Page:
Adding a detailed 3D view of the ocean won't mean a Google revenue spike. But it help advance geographic browsing--and accompanying advertisements.
Stephen Shanklandprincipal writer
Stephen Shankland has been a reporter at CNET since 1998 and writes about processors, digital photography, AI, quantum computing, computer science, materials science, supercomputers, drones, browsers, 3D printing, USB, and new computing technology in general. He has a soft spot in his heart for standards groups and I/O interfaces. His first big scoop was about radioactive cat poop.
Expertiseprocessors, semiconductors, web browsers, quantum computing, supercomputers, AI, 3D printing, drones, computer science, physics, programming, materials science, USB, UWB, Android, digital photography, scienceCredentials
I've been covering the technology industry for 24 years and was a science writer for five years before that. I've got deep expertise in microprocessors, digital photography, computer hardware and software, internet standards, web technology, and other dee
SAN FRANCISCO--The fact that you now can explore the ocean through Google Earth isn't going to make Google much money directly. But the move is nonetheless smart.
Google generated early-stage goodwill from being the best answer to the online search problem. But the company is large and getting larger, especially as it shows a better ability to withstand the recession than rivals, and that goodwill won't last forever.
Google Earth, though, gives the company a new way to bring its brand to the world, notably with students for whom the software will help supplant atlases and encyclopedias. And in the long run, as Google Earth and Maps--either as standalone software or used through a browser--will likely become a widely used virtual window on the real world. Google will control the technology and commercialization of that portal.
Will the visibility of the ocean depths on Google Earth make money directly? Not likely. But it adds incrementally to the overall utility of the software, which in the long run keeps it relevant.
"The near-term opportunity is in local search," for example people looking for restaurants or hotels, said John Hanke, director of Google Earth and Maps, in an interview.
Google has begun experimenting with advertisements on Google Maps and Google Earth, added Peter Birch, product manager of Google Earth, at the launch event. Since people often need to discover information about a place before going there, Google Earth and Maps could prove a lucrative endeavor. It may take years to get there, and it'll cost Google dearly in server hardware and network bandwidth, but Google has shown patience in subsidizing long-term projects.
Though Hanke wouldn't reveal the expense of Google's geographic services, some of the economics are in the company's favor. Just as Google's search engine takes advantage of innumerable information that others put on the Internet, Google Earth is a platform that houses information supplied by outsiders that Google doesn't have to pay. It's the Internet's user-generated content story, but this time it's data that can be overlaid on a map of the Earth.
And in the case of the ocean work, there are prestigious users generating high-quality content. Many ocean researchers gathered at the Google Earth 5.0 launch, and several showed there's pent-up demand for a way to conveniently display their data somewhere. And it's not just to share sea surface temperature data with fellow Ph.D.s, but also to try to educate the public.
Ken Peterson, communications director for the Monterey Bay Aquarium, was excited about his layer in Google Earth that shows the location of various types of fish--along with ratings for people about whether they should eat those varieties or substitute others. Barbara Block of Stanford University and Patrick Halpin of Duke University were eager to show the tracks of shark travels recorded by radio transmission to satellites. Ross Swick of the University of Colorado-Boulder showed a Google Earth animation of the gradually shrinking Arctic ice cap over the last 29 years. And Philip Renaud of the Living Oceans Foundation has supplied underwater video of the Red Sea as part of the foundation's mission to chronicle the state of coral reefs.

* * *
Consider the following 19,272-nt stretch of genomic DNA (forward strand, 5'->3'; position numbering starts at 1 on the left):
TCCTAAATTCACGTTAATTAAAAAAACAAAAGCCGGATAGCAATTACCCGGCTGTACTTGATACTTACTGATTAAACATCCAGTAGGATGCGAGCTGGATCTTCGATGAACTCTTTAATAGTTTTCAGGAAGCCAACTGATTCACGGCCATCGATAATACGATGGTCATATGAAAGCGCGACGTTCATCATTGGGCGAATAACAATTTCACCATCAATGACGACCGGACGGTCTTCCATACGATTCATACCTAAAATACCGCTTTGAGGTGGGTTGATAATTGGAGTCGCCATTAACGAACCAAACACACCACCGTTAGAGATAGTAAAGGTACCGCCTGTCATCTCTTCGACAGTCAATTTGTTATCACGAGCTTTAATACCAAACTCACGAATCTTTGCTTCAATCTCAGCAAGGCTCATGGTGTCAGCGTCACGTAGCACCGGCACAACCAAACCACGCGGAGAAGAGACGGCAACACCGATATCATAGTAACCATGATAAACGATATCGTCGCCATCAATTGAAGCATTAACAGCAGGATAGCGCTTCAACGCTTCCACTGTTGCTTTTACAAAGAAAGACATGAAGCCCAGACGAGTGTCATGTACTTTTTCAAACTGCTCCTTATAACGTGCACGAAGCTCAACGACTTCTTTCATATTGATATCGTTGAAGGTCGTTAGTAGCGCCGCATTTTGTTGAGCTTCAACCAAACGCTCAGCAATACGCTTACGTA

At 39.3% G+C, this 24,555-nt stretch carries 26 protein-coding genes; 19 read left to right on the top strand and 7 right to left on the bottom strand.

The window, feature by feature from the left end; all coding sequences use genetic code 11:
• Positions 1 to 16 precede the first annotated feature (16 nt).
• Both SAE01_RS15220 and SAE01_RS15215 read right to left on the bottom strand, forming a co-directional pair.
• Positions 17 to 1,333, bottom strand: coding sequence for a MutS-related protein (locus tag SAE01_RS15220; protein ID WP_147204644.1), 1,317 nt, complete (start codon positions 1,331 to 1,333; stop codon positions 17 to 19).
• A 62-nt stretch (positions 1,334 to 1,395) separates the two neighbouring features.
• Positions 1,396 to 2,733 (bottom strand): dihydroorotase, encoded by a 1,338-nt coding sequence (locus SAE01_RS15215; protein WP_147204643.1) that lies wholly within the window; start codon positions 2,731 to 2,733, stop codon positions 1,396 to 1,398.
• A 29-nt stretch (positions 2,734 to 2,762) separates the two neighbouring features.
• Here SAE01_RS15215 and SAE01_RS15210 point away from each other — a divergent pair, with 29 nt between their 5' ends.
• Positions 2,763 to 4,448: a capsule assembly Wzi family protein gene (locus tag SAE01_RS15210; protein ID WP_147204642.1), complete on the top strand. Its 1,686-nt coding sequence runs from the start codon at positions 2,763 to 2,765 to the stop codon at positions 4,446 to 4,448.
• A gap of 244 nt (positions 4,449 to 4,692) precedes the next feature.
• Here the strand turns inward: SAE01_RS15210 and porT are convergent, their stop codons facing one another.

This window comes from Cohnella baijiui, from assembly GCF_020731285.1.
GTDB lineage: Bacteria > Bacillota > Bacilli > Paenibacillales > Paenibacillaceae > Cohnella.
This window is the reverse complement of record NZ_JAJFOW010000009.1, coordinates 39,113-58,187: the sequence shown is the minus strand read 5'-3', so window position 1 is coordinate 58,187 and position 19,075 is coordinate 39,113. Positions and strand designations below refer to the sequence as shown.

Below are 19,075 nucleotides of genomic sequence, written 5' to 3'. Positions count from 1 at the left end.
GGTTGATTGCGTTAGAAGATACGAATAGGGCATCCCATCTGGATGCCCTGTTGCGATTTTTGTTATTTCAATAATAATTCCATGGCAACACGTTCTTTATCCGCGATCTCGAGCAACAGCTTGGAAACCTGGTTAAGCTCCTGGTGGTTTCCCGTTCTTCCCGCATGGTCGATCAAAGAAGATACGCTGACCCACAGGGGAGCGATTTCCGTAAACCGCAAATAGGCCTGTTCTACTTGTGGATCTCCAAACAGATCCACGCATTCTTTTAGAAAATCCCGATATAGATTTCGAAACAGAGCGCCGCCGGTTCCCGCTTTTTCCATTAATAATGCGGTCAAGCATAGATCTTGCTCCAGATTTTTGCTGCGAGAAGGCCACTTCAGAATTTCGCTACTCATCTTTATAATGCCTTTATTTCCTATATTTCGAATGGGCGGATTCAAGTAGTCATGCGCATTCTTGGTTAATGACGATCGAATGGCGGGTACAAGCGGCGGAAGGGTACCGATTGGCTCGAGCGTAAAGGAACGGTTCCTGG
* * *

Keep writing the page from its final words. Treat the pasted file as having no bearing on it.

Hanke envisions much broader information, though, including consumer-oriented material such as the best dive spots and kite-surfing areas. Ultimately, he wants "every single location" on Earth, land or sea, to have information.
"We're trying to encourage our users to annotate all the places in the world. Part of what we're doing is seeding that ecosystem of spatial information," Hanke said. "That creates an opportunity for Google to provide location services on phones, mobile devices, in cars in the future, to guide people to the best places. Being a valued guide, the go-to source of information about the best places to go--that will be a powerful and valuable thing for Google."
Think of it as a second Internet in a way, only instead of using abstract names to locate information, you can use actual locations to locate information. Some refer to the idea as the "geographic Web."
The clearest illustration of the indirect benefits Google Earth can bring is the fact that the company could persuade former Vice President Al Gore, whose climate change documentary won him an Oscar and a Nobel Peace Prize, to bear the Google Earth standard. In effect, he provided an eco-halo that can offset the more down-to-earth capitalistic realities of Google's operation.
Google seems to share the altruistic, educational motivations of many researchers. But it's also got business in mind with Google Earth.
"We try to create products people love to use," Birch said. "We create value, then think of appropriate ways of monetization."
• Click here for more stories, and images, on Google Earth 5.0.
Images: Google Earth 5.0 travels oceans, time, and space